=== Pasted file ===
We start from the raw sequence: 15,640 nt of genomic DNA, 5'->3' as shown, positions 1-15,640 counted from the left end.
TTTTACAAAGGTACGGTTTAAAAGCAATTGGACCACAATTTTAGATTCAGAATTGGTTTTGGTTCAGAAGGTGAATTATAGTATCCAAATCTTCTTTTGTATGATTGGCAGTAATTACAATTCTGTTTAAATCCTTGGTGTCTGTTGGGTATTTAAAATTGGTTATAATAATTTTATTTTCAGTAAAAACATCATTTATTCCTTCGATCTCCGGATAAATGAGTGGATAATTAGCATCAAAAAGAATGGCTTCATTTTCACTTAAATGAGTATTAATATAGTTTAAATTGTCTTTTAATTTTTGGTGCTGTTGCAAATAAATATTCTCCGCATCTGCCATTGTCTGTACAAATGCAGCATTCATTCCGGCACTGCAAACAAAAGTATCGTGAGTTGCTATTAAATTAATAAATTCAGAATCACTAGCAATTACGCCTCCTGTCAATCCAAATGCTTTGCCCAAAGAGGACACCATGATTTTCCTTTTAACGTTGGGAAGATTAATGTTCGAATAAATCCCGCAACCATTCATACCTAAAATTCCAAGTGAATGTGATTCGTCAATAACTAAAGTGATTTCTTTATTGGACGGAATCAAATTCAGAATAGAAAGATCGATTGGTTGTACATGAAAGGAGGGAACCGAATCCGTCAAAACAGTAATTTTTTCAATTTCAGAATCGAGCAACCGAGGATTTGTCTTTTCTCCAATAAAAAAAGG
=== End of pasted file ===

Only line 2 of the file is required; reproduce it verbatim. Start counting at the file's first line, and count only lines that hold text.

TTTTACAAAGGTACGGTTTAAAAGCAATTGGACCACAATTTTAGATTCAGAATTGGTTTTGGTTCAGAAGGTGAATTATAGTATCCAAATCTTCTTTTGTATGATTGGCAGTAATTACAATTCTGTTTAAATCCTTGGTGTCTGTTGGGTATTTAAAATTGGTTATAATAATTTTATTTTCAGTAAAAACATCATTTATTCCTTCGATCTCCGGATAAATGAGTGGATAATTAGCATCAAAAAGAATGGCTTCATTTTCACTTAAATGAGTATTAATATAGTTTAAATTGTCTTTTAATTTTTGGTGCTGTTGCAAATAAATATTCTCCGCATCTGCCATTGTCTGTACAAATGCAGCATTCATTCCGGCACTGCAAACAAAAGTATCGTGAGTTGCTATTAAATTAATAAATTCAGAATCACTAGCAATTACGCCTCCTGTCAATCCAAATGCTTTGCCCAAAGAGGACACCATGATTTTCCTTTTAACGTTGGGAAGATTAATGTTCGAATAAATCCCGCAACCATTCATACCTAAAATTCCAAGTGAATGTGATTCGTCAATAACTAAAGTGATTTCTTTATTGGACGGAATCAAATTCAGAATAGAAAGATCGATTGGTTGTACATGAAAGGAGGGAACCGAATCCGTCAAAACAGTAATTTTTTCAATTTCAGAATCGAGCAACCGAGGATTTGTCTTTTCTCCAATAAAAAAAGG